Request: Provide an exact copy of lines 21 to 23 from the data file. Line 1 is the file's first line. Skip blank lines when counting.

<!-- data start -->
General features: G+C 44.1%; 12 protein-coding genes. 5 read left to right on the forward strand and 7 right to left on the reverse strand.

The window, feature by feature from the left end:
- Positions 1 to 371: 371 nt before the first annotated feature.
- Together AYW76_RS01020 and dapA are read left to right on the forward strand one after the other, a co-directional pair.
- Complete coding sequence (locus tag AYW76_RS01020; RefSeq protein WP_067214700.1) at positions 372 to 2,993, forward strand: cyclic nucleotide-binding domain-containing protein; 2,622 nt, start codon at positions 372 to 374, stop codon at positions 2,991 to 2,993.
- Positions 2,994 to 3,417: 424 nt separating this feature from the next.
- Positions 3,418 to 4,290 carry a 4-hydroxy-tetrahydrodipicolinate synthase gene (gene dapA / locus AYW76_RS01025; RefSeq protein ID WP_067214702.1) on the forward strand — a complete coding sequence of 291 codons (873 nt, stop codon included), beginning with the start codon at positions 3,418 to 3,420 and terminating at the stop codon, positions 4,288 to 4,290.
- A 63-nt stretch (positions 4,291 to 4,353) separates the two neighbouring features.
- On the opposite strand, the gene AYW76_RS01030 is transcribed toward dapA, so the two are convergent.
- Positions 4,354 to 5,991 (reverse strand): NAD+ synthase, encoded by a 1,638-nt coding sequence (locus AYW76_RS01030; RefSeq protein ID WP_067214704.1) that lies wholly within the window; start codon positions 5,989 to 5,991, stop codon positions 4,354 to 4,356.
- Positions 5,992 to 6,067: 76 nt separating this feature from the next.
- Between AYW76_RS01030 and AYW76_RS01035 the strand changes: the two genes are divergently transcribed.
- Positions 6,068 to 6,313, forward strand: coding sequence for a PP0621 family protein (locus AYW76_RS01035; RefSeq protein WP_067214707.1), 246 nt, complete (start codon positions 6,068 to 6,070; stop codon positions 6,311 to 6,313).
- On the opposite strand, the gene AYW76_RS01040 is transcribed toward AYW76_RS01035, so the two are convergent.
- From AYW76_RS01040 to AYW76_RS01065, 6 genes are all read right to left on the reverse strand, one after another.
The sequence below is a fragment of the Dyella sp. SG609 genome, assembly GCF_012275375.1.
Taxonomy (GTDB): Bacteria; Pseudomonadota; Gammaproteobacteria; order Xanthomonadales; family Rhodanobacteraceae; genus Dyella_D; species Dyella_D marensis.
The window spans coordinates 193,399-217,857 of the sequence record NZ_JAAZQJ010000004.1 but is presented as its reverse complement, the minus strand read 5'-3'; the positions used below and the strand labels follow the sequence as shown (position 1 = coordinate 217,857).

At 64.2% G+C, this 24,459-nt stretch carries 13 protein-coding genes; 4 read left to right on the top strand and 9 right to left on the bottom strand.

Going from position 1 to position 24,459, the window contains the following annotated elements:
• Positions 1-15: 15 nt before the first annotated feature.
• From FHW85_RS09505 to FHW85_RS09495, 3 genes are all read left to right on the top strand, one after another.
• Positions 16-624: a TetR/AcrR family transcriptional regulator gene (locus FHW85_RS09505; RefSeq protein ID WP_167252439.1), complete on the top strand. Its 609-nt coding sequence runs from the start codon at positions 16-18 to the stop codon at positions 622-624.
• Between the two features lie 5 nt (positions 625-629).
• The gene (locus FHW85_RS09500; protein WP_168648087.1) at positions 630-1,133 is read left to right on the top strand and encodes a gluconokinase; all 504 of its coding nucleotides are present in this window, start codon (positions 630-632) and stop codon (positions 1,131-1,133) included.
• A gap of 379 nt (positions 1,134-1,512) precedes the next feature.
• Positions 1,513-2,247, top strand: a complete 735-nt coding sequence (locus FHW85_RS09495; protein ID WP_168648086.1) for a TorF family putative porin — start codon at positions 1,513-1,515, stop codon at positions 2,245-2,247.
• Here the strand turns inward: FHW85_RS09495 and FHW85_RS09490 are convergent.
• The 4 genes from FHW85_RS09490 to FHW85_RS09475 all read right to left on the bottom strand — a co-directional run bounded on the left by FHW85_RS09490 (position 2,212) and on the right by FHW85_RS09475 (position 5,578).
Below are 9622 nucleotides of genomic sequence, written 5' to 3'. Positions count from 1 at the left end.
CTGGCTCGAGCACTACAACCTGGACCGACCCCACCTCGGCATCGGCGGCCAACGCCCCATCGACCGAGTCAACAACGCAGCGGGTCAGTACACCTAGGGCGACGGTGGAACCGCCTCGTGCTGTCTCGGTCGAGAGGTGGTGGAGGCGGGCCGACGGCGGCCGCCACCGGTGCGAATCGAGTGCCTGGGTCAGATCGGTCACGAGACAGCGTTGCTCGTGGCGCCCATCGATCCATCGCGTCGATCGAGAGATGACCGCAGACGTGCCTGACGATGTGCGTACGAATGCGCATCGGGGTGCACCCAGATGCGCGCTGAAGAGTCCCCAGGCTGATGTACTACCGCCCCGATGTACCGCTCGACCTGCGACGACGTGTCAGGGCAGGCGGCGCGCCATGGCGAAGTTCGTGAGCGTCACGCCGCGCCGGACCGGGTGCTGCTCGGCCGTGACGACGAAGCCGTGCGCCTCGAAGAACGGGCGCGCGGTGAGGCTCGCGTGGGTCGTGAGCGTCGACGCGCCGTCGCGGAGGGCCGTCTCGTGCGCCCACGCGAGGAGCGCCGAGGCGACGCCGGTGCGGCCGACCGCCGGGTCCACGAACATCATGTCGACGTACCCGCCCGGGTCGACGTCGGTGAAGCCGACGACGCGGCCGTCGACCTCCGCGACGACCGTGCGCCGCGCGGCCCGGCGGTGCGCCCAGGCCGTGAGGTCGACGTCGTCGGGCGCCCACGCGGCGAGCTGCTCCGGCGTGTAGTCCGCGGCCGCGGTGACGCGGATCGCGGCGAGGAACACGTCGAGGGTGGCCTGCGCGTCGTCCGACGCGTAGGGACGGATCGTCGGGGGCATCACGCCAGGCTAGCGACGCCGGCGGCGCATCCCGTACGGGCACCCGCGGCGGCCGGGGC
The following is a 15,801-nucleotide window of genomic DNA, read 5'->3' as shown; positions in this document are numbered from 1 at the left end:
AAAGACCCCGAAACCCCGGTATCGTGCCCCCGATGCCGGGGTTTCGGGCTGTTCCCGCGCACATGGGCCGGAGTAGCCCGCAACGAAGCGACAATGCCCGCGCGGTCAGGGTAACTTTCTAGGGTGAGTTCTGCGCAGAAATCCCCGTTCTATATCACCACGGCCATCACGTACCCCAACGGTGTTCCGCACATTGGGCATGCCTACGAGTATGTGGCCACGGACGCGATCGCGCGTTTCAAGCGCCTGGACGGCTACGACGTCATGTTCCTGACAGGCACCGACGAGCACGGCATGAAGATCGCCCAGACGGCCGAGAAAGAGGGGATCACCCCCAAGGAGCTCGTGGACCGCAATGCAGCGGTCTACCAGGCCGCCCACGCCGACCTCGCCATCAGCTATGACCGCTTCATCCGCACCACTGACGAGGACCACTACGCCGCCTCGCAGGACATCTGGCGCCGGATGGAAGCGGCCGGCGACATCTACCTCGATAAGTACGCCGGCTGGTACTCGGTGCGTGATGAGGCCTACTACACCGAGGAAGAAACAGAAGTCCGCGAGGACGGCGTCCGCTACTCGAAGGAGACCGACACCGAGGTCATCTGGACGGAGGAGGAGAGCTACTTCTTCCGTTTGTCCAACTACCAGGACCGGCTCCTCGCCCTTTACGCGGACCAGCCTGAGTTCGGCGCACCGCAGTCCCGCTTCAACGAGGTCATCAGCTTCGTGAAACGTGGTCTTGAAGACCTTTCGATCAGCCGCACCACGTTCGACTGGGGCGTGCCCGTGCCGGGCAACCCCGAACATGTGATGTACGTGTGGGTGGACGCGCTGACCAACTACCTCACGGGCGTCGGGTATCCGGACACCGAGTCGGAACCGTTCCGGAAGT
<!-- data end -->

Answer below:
• Positions 1-15: 15 nt before the first annotated feature.
• From FHW85_RS09505 to FHW85_RS09495, 3 genes are all read left to right on the top strand, one after another.
• Positions 16-624: a TetR/AcrR family transcriptional regulator gene (locus FHW85_RS09505; RefSeq protein ID WP_167252439.1), complete on the top strand. Its 609-nt coding sequence runs from the start codon at positions 16-18 to the stop codon at positions 622-624.